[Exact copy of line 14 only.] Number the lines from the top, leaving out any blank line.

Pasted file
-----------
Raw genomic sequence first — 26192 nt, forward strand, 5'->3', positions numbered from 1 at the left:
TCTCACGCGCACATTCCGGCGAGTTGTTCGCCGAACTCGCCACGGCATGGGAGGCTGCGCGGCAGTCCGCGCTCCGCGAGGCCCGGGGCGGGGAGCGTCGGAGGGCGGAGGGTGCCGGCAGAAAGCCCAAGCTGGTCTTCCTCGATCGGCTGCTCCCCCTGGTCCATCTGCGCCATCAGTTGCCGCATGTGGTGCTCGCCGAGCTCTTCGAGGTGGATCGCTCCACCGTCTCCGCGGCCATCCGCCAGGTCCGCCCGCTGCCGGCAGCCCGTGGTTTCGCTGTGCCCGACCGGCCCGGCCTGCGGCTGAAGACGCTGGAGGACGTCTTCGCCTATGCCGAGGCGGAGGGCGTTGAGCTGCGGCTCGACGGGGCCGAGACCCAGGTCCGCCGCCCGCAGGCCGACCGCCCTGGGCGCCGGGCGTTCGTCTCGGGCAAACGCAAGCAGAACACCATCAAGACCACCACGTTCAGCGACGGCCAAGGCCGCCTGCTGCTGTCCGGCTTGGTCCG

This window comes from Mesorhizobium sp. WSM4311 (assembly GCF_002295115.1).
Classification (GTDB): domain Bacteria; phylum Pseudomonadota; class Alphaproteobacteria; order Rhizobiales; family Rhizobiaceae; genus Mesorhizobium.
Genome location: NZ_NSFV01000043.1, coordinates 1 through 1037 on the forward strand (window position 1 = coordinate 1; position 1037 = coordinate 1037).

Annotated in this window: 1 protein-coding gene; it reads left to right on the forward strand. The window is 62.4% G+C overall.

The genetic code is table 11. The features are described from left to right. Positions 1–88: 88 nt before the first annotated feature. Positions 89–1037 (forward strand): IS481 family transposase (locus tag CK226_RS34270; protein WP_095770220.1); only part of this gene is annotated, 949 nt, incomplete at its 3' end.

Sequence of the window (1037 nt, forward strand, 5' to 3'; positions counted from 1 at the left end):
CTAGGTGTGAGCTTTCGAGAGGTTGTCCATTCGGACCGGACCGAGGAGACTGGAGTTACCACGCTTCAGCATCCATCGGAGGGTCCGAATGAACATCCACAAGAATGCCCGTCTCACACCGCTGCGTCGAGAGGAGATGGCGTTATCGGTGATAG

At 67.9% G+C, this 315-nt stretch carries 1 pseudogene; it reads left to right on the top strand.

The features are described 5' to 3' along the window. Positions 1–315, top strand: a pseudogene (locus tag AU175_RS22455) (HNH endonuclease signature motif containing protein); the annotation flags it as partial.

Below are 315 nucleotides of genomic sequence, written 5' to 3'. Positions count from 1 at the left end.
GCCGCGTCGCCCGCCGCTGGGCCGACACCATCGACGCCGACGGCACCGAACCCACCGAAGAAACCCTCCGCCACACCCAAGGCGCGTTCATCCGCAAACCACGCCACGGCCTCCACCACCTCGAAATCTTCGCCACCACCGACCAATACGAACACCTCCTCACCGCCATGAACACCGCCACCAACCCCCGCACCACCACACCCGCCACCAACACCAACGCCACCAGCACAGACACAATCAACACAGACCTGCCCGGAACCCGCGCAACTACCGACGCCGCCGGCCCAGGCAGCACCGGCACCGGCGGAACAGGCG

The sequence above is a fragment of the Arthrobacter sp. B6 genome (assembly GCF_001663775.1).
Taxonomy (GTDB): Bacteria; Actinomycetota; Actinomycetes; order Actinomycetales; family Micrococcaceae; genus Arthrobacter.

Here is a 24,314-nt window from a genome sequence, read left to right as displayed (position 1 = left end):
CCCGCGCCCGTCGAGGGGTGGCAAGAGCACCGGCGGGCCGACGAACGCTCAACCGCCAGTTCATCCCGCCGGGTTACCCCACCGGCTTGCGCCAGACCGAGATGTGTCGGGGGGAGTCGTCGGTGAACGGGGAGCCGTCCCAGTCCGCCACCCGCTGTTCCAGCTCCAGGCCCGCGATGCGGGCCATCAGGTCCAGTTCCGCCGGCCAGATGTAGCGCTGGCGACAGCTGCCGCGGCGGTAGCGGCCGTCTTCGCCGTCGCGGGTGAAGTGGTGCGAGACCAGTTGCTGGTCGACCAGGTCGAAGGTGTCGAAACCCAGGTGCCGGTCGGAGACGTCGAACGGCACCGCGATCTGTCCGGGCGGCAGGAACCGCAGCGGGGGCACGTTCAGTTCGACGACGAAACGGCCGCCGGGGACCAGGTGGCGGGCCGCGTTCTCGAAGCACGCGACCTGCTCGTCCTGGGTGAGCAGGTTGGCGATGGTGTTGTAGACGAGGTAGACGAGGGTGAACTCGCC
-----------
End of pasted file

The sequence above is a fragment of the Arthrobacter sp. B6 genome (assembly GCF_001663775.1).